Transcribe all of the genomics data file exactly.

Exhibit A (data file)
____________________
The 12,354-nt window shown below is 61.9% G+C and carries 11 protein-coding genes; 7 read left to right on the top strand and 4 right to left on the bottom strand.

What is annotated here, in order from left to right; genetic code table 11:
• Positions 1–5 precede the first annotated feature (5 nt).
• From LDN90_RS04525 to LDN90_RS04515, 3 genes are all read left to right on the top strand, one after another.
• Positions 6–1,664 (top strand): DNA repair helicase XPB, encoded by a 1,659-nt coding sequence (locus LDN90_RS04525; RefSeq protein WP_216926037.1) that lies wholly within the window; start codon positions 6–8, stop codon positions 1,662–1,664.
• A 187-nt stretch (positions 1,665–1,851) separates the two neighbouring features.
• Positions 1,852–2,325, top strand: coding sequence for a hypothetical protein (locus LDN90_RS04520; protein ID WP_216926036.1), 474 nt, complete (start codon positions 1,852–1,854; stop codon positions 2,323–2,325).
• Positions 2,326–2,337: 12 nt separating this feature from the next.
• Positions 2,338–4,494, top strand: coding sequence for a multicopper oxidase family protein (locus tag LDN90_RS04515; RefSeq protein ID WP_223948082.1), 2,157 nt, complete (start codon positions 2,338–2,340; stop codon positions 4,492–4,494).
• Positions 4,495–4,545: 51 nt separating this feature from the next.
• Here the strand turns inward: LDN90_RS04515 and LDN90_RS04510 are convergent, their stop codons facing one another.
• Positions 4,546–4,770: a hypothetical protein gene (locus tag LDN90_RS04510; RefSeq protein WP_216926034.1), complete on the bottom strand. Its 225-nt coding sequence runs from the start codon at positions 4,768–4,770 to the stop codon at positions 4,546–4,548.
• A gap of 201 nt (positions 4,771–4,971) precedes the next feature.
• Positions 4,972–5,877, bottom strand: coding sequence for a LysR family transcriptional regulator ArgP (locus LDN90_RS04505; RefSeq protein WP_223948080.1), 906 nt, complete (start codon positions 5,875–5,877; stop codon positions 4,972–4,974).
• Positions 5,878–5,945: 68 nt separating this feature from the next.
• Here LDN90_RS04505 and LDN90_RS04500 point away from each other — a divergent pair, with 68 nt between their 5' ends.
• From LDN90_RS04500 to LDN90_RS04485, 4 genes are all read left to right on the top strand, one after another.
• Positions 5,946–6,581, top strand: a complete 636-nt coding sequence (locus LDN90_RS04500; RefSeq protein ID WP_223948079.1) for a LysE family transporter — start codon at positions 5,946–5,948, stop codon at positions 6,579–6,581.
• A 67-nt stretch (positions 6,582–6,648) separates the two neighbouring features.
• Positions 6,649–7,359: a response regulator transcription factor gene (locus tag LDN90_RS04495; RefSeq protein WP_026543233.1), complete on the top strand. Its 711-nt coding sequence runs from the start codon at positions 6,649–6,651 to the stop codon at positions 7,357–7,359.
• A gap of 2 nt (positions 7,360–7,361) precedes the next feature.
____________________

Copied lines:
The 12,354-nt window shown below is 61.9% G+C and carries 11 protein-coding genes; 7 read left to right on the top strand and 4 right to left on the bottom strand.

What is annotated here, in order from left to right; genetic code table 11:
• Positions 1–5 precede the first annotated feature (5 nt).
• From LDN90_RS04525 to LDN90_RS04515, 3 genes are all read left to right on the top strand, one after another.
• Positions 6–1,664 (top strand): DNA repair helicase XPB, encoded by a 1,659-nt coding sequence (locus LDN90_RS04525; RefSeq protein WP_216926037.1) that lies wholly within the window; start codon positions 6–8, stop codon positions 1,662–1,664.
• A 187-nt stretch (positions 1,665–1,851) separates the two neighbouring features.
• Positions 1,852–2,325, top strand: coding sequence for a hypothetical protein (locus LDN90_RS04520; protein ID WP_216926036.1), 474 nt, complete (start codon positions 1,852–1,854; stop codon positions 2,323–2,325).
• Positions 2,326–2,337: 12 nt separating this feature from the next.
• Positions 2,338–4,494, top strand: coding sequence for a multicopper oxidase family protein (locus tag LDN90_RS04515; RefSeq protein ID WP_223948082.1), 2,157 nt, complete (start codon positions 2,338–2,340; stop codon positions 4,492–4,494).
• Positions 4,495–4,545: 51 nt separating this feature from the next.
• Here the strand turns inward: LDN90_RS04515 and LDN90_RS04510 are convergent, their stop codons facing one another.
• Positions 4,546–4,770: a hypothetical protein gene (locus tag LDN90_RS04510; RefSeq protein WP_216926034.1), complete on the bottom strand. Its 225-nt coding sequence runs from the start codon at positions 4,768–4,770 to the stop codon at positions 4,546–4,548.
• A gap of 201 nt (positions 4,771–4,971) precedes the next feature.
• Positions 4,972–5,877, bottom strand: coding sequence for a LysR family transcriptional regulator ArgP (locus LDN90_RS04505; RefSeq protein WP_223948080.1), 906 nt, complete (start codon positions 5,875–5,877; stop codon positions 4,972–4,974).
• Positions 5,878–5,945: 68 nt separating this feature from the next.
• Here LDN90_RS04505 and LDN90_RS04500 point away from each other — a divergent pair, with 68 nt between their 5' ends.
• From LDN90_RS04500 to LDN90_RS04485, 4 genes are all read left to right on the top strand, one after another.
• Positions 5,946–6,581, top strand: a complete 636-nt coding sequence (locus LDN90_RS04500; RefSeq protein ID WP_223948079.1) for a LysE family transporter — start codon at positions 5,946–5,948, stop codon at positions 6,579–6,581.
• A 67-nt stretch (positions 6,582–6,648) separates the two neighbouring features.
• Positions 6,649–7,359: a response regulator transcription factor gene (locus tag LDN90_RS04495; RefSeq protein WP_026543233.1), complete on the top strand. Its 711-nt coding sequence runs from the start codon at positions 6,649–6,651 to the stop codon at positions 7,357–7,359.
• A gap of 2 nt (positions 7,360–7,361) precedes the next feature.